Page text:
• Dr Andy Raffles

Hiccups

Your Child May Get Hiccups, But What Is That Strange Noise And Why Does It Happen?


Hiccups happen when your diaphragm involuntarily spasms (medically known as synchronous diaphragmatic flutter). The diaphragm is the primary muscle situated below the lungs and heart, which contracts when you breathe. When the diaphragm spasms you suck in air snapping shut your glottis (the muscle protecting the entrance to the lungs). This irritation causes the characteristic “hic” sound of the hiccup.


There is no medical explanation as to why we hiccup. Hiccups can occur once or multiple times, and mainly last a few minutes. They are generally harmless and nothing to worry about. It is thought that healthy newborns spend approximately 1% of their time hiccupping. Hiccupping usually becomes less frequent as you grow older but occurs in people of all ages.


What Are The Triggers?


A variety of things can provoke hiccups in children and knowing what they are can help you understand, identify and even prevent them in the future.

  • An overly exciting or stressful episode (like joining a new school)

  • Eating/drinking too much or too quickly whilst swallowing air

  • In babies, hiccups can be linked to reflux while feeding as they bring up milk or occur after crying or laughing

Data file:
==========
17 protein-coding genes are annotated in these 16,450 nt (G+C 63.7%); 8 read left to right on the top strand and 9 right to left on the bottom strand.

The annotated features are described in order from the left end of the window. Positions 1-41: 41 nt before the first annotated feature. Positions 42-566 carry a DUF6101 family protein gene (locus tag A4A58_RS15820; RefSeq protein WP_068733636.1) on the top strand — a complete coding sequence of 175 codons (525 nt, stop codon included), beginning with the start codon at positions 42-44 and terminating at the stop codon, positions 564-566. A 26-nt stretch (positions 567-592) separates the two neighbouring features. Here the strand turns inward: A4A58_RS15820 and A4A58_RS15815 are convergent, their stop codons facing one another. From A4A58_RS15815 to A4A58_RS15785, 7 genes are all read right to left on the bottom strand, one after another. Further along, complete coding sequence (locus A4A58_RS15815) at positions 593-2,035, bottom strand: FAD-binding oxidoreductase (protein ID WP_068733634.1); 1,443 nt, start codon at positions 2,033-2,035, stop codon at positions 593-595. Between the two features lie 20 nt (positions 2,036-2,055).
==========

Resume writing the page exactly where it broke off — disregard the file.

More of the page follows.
• Drinking fizzy drinks

  • Chewing gum or sucking on a sweet

  • Eating spicy foods

  • A change in stomach temperature after eating/drinking something cold followed by something hot

Tips & Tricks To Ease Your Child’s Hiccups


Hiccups may be uncomfortable and affect your child’s day/play/sleep. Fortunately, there are some simple and easy at-home remedies that can help relieve a bout of hiccups. We advise you try what works best for your child, comfort them and provide them with a distraction until their hiccups ease. Hiccups should go away by themselves shortly.

  • Sip ice-cold water

  • Sip warm chamomile or peppermint tea (if your child is too young to do this for themselves, we advise you to place small warm drops of tea into your child’s mouth)

  • Swallow a teaspoon of sugar

  • Bite a slice of lemon

  • Put light pressure on the top of the stomach

  • Rub the back of the neck

  • Get your child to focus on their breathing. Ask them to hold their breath and count to ten to increase the amount of carbon dioxide in the blood.

What Else Might Be Causing Their Hiccups?


Hiccups are usually nothing to worry about, other than an annoying occurrence. There may, however, be a few different reasons as to why your child may be experiencing frequent and persistent hiccups. These can include anything from irritation of their eardrums, a sore throat, enlarged thyroids or gastroesophageal reflux. With gastroesophageal reflux, for example, your child may also complain of stomach ache and heart burn. With most of these conditions, hiccups will most likely not be the only symptom.


When Should I Call My Child’s Doctor?


Contact your child’s doctor if their hiccups do not go away and last more than 48 hours. If your child’s wellbeing and life is being affected by constant hiccups please get in touch. Our doctors will be able to help with an assessment if you have any concerns.



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